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Under Control - General Discussion

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I was meaning to compare the discomfort people feel when reading their novels, not their respective talent or quality.
Well, granted, that is a common link, though the shudder I get when I think of Patrick Bateman's use for rats, I think will go unsurpassed for quite some time.

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Well, granted, that is a common link, though the shudder I get when I think of Patrick Bateman's use for rats, I think will go unsurpassed for quite some time.

 

Mine was the shower scene in Glamorama. I read that entire chapter with my jaw dropped in horror.

 

But we digress...

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Just started this, have skimmed over all of your comments so far and have a general impression of things.

 

So far I'm engrossed. I have high hopes for Garry as a character. I have rated dark books in the past, hope this is another one that I don't "enjoy," but like as a reading experience.

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I was interested in the Scotsman reviewer's noting that McNay is a UEA creative writing graduate and then commenting on how the novel would have benefited from a lot of tightening. A former colleague of mine was firmly of the opinion that the main benefit with creative writing programs is the editing advice that teaching staff give developing writers, because publishers spend so much less time editing manuscripts these days than used to be the case.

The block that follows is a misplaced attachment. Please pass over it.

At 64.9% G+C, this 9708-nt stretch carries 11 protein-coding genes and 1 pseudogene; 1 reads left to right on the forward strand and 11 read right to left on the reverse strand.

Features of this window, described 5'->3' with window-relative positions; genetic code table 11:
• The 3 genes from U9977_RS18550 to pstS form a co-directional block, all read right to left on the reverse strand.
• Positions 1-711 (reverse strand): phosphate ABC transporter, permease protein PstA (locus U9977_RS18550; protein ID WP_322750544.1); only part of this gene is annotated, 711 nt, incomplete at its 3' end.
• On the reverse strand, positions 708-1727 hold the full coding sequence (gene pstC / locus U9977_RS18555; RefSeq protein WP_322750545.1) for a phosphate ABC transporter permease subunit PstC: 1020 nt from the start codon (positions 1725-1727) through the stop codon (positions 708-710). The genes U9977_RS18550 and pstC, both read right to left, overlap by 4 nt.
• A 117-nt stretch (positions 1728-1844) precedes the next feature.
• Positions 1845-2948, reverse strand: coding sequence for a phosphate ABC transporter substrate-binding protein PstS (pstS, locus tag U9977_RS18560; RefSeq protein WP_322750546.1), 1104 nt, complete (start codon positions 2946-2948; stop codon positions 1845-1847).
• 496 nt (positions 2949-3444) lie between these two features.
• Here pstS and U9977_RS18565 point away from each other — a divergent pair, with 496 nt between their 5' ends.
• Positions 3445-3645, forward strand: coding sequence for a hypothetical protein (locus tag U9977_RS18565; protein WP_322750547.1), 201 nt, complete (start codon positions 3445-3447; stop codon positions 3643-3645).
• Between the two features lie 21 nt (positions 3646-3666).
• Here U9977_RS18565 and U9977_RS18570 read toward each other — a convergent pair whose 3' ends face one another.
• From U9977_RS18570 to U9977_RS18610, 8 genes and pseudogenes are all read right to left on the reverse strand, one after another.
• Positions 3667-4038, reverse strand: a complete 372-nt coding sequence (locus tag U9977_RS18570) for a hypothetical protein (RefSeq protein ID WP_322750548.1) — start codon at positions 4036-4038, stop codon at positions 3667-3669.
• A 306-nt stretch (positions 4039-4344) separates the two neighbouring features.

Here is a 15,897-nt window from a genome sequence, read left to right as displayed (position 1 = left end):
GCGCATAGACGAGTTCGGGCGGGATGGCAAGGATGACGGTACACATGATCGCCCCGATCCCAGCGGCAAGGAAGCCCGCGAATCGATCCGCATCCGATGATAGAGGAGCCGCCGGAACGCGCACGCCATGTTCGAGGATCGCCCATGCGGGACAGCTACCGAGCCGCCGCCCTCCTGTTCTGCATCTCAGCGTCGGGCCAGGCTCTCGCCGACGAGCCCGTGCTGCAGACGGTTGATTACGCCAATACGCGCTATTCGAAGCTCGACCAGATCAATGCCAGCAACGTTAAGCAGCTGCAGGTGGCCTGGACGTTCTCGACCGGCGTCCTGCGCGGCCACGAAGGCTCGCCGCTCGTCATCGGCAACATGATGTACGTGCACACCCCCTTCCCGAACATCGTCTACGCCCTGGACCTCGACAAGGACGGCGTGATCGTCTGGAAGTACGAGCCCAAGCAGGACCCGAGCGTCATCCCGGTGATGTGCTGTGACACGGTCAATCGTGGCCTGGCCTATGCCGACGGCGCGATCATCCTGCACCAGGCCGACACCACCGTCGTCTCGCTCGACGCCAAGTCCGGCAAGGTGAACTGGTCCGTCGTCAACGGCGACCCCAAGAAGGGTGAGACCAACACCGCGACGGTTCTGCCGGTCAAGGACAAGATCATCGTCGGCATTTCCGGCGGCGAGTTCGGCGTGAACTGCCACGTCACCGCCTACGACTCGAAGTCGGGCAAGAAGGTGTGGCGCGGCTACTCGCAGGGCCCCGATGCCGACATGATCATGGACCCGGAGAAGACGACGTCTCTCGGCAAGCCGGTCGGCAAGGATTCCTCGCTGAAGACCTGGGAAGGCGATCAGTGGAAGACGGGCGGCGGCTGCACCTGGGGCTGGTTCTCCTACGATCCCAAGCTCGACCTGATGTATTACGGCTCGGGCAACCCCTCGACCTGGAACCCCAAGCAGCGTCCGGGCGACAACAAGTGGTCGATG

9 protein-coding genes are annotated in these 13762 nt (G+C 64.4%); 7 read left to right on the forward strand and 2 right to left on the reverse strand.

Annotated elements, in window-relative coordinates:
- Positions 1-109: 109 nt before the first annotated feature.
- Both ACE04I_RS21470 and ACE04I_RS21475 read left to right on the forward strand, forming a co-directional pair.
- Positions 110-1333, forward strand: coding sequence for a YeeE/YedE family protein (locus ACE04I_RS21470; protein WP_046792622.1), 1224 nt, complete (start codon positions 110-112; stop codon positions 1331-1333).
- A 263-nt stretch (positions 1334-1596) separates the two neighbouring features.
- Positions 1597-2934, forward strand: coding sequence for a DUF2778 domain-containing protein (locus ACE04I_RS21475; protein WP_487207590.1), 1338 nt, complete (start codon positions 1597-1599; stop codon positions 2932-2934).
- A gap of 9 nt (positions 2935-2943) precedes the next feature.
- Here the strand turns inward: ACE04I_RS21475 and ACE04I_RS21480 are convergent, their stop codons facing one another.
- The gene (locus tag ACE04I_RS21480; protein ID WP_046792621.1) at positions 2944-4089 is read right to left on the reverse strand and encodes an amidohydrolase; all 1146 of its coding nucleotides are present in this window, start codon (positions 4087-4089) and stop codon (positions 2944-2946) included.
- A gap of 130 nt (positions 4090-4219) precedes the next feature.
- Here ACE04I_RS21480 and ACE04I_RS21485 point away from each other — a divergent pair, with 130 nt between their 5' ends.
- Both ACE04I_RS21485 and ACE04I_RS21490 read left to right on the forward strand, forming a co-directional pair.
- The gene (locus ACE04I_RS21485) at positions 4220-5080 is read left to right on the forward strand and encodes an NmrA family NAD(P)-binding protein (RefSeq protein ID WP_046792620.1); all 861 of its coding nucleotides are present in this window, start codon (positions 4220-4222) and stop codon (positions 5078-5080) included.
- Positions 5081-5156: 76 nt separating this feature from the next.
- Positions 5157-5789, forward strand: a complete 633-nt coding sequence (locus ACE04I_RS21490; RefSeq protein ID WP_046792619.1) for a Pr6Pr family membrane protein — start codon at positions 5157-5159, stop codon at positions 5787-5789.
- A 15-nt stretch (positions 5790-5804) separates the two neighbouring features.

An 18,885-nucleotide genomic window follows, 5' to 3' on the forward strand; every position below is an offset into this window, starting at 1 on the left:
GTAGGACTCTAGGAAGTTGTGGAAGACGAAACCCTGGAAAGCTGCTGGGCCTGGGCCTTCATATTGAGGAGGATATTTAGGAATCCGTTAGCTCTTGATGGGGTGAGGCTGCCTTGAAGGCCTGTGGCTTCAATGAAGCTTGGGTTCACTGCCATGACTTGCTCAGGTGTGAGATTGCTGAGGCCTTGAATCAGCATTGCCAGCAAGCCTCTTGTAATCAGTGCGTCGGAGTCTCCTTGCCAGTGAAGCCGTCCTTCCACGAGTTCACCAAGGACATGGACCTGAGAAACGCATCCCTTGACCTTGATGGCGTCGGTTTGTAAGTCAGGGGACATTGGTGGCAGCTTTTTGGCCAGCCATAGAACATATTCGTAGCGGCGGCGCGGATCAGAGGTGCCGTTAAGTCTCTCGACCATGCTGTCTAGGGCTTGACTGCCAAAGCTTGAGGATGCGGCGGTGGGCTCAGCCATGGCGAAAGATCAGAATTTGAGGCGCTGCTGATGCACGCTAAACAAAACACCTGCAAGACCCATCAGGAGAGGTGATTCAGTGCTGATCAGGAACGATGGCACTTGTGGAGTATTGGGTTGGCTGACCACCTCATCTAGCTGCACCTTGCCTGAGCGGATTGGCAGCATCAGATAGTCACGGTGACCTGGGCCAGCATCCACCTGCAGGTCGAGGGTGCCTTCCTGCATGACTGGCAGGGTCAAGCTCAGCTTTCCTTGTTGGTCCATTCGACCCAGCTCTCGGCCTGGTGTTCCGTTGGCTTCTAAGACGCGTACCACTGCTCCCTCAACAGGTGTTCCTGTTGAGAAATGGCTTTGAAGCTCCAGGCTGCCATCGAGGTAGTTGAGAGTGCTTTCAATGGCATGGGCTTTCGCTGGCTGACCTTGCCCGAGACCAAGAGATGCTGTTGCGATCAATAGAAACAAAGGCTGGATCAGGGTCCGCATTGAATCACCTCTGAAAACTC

I wonder if having been completed as part of McNay's UEA program could be the reason why Fresh was, apparently, a more successful novel than this one? I found this novel worthwhile enough to be curious... once I read Fresh for myself, I'll make up my mind.

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Under Control is a good book. I'll state that now because what I'm about to write might sound negative, but we'll see.

The main premise of the narrative is a power struggle, or rather many power struggles. A few characters fight powerful addiction, some struggle with living life itself, Nigel finds himself struggling within a relationship and Gary fights with his inner demons. To me the "plot" is about how each character fights against each of there problems and uses their situation and the people they are surrounded by to keep their lives "under control". They do things to make themselves feel powerful, like they are their own masters.

I think this is quite a general feeling that a lot of people have had. It's something that the daily grind of life can instill. It's usually part of the reason people take spontaneous holidays or buy Harley Davidson's or for Nigel, cheat on their wives. Having said that, this is a very heightened depiction of that idea, and it's just a small association that I've made.